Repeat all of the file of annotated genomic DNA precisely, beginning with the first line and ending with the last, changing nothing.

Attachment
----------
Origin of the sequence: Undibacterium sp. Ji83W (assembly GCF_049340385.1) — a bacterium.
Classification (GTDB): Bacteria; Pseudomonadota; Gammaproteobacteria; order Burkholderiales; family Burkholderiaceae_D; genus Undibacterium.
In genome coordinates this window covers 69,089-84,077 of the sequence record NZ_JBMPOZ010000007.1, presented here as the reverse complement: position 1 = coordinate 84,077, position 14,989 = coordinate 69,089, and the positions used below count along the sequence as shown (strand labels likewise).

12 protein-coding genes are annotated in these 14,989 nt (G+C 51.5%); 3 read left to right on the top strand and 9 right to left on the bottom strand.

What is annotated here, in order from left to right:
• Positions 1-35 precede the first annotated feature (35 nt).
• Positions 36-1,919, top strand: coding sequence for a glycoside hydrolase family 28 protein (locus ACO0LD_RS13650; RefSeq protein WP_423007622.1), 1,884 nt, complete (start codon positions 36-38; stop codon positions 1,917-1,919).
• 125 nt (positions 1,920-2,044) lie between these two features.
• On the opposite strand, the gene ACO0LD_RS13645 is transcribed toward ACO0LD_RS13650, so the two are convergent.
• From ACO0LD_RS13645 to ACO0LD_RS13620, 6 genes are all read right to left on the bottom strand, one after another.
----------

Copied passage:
Origin of the sequence: Undibacterium sp. Ji83W (assembly GCF_049340385.1) — a bacterium.
Classification (GTDB): Bacteria; Pseudomonadota; Gammaproteobacteria; order Burkholderiales; family Burkholderiaceae_D; genus Undibacterium.
In genome coordinates this window covers 69,089-84,077 of the sequence record NZ_JBMPOZ010000007.1, presented here as the reverse complement: position 1 = coordinate 84,077, position 14,989 = coordinate 69,089, and the positions used below count along the sequence as shown (strand labels likewise).

12 protein-coding genes are annotated in these 14,989 nt (G+C 51.5%); 3 read left to right on the top strand and 9 right to left on the bottom strand.

What is annotated here, in order from left to right:
• Positions 1-35 precede the first annotated feature (35 nt).
• Positions 36-1,919, top strand: coding sequence for a glycoside hydrolase family 28 protein (locus ACO0LD_RS13650; RefSeq protein WP_423007622.1), 1,884 nt, complete (start codon positions 36-38; stop codon positions 1,917-1,919).
• 125 nt (positions 1,920-2,044) lie between these two features.
• On the opposite strand, the gene ACO0LD_RS13645 is transcribed toward ACO0LD_RS13650, so the two are convergent.
• From ACO0LD_RS13645 to ACO0LD_RS13620, 6 genes are all read right to left on the bottom strand, one after another.